Gaia Vince is a writer and broadcaster specialising in science and the environment. She has been the front editor of the journal Nature Climate Change, the news editor of Nature and online editor of New Scientist. Her work has appeared in newspapers and magazines in the UK, US and Australia, including The Guardian, Science, Scientific American and Australian Geographic. She writes for BBC Online and devises and presents science programmes for BBC radio. Her first book, Adventures In The Anthropocene: A journey to the heart of the planet we made, is out now. She lives in London and blogs at WanderingGaia.com
What is your feature about?
My feature is about the vagus nerve - a vibrant connection between the brain and the body's major organs. Recently, scientists have discovered that the vagus plays a vital role in the immune system and are attempting to control disease by hacking the nerve (as an alternative to administering drugs). I've written about these attempts and the patients undergoing pioneering treatments.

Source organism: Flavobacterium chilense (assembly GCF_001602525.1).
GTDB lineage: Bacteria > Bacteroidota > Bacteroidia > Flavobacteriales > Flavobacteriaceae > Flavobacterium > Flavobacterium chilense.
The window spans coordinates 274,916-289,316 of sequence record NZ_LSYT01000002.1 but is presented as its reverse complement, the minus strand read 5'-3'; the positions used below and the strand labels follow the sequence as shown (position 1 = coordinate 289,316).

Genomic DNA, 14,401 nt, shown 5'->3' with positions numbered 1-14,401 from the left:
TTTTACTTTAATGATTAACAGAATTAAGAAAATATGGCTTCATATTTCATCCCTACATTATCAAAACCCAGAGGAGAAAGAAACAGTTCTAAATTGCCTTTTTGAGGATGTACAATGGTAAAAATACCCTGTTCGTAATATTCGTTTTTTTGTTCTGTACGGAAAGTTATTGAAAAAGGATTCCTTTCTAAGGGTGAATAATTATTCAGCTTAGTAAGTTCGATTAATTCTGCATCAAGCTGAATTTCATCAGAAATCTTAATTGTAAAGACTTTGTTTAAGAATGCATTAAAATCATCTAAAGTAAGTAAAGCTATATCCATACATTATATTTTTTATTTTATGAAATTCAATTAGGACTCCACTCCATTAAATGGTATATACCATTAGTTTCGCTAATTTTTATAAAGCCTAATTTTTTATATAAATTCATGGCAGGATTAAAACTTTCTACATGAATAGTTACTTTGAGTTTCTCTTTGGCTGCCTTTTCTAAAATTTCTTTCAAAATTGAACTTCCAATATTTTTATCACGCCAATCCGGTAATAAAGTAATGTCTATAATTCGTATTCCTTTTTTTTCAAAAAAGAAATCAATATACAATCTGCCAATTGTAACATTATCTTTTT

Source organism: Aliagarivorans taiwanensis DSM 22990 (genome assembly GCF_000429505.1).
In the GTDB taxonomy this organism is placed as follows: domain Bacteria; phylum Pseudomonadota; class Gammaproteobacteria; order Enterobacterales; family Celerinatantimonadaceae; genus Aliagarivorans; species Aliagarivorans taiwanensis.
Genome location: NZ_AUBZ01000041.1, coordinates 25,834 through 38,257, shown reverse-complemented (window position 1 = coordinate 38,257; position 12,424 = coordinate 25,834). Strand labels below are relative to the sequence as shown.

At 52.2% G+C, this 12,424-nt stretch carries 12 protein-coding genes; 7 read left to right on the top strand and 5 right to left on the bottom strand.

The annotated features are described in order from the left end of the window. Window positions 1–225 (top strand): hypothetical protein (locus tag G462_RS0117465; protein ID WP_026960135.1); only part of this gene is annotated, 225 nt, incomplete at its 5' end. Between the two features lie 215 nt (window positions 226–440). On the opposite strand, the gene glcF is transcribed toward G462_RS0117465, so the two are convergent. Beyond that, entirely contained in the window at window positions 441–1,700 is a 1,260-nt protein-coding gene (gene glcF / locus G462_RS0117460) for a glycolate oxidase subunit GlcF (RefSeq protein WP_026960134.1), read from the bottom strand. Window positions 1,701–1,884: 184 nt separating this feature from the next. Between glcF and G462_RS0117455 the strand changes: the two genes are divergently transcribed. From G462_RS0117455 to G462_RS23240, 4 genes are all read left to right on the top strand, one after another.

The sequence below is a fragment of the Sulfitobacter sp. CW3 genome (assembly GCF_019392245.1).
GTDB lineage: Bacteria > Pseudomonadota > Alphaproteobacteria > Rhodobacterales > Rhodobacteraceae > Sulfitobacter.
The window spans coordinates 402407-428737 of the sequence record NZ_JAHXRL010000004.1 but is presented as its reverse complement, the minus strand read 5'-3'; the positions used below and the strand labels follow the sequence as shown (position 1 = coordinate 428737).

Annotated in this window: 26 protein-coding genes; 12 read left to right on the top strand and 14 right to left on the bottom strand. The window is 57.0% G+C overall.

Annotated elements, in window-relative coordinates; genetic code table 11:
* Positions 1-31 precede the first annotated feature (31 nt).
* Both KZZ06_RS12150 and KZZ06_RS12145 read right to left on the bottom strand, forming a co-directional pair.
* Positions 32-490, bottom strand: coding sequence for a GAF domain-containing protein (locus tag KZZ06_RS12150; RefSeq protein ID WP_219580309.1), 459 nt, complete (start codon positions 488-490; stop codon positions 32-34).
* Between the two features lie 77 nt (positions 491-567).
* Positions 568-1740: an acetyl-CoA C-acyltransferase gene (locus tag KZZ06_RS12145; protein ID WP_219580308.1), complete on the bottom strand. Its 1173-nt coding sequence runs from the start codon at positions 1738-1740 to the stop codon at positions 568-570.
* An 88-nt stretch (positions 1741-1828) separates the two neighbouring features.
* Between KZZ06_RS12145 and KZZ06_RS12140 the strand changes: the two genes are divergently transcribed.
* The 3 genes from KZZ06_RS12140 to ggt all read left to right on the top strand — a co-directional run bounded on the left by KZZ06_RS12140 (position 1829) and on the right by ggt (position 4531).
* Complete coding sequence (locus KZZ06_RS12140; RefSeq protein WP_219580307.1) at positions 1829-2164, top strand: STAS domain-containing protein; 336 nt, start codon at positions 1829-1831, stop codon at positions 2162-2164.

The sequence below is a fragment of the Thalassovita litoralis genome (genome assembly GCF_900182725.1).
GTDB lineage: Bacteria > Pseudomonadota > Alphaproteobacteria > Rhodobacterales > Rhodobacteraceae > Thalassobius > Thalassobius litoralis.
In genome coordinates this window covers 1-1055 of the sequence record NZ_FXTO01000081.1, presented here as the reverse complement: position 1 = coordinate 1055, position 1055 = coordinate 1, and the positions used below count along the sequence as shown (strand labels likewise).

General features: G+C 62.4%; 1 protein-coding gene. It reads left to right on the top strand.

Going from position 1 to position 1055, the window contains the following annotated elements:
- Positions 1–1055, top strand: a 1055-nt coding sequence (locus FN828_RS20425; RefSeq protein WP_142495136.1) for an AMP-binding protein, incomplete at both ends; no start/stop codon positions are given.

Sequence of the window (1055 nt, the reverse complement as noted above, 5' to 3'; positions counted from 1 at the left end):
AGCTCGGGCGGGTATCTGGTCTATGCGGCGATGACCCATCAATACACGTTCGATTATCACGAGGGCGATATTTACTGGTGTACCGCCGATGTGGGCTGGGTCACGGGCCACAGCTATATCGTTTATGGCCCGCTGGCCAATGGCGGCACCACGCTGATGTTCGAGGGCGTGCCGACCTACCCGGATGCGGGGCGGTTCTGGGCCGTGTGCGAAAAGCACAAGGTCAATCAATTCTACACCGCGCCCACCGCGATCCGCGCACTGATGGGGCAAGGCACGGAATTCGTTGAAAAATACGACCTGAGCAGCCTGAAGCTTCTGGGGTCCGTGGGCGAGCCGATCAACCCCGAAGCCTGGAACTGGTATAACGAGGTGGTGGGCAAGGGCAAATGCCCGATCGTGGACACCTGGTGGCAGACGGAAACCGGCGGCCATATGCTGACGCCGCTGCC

What did you learn that you didn’t expect?
I didn't expect such inspirational stories from the researchers and their patients, all of whose outcomes revolved around a hitherto unappreciated nerve. I think in the future, we'll be hearing a lot more about the vagus and other nervous-system treatments for common conditions.
Read Gaia’s feature on Mosaic, publishing 26 May 2015.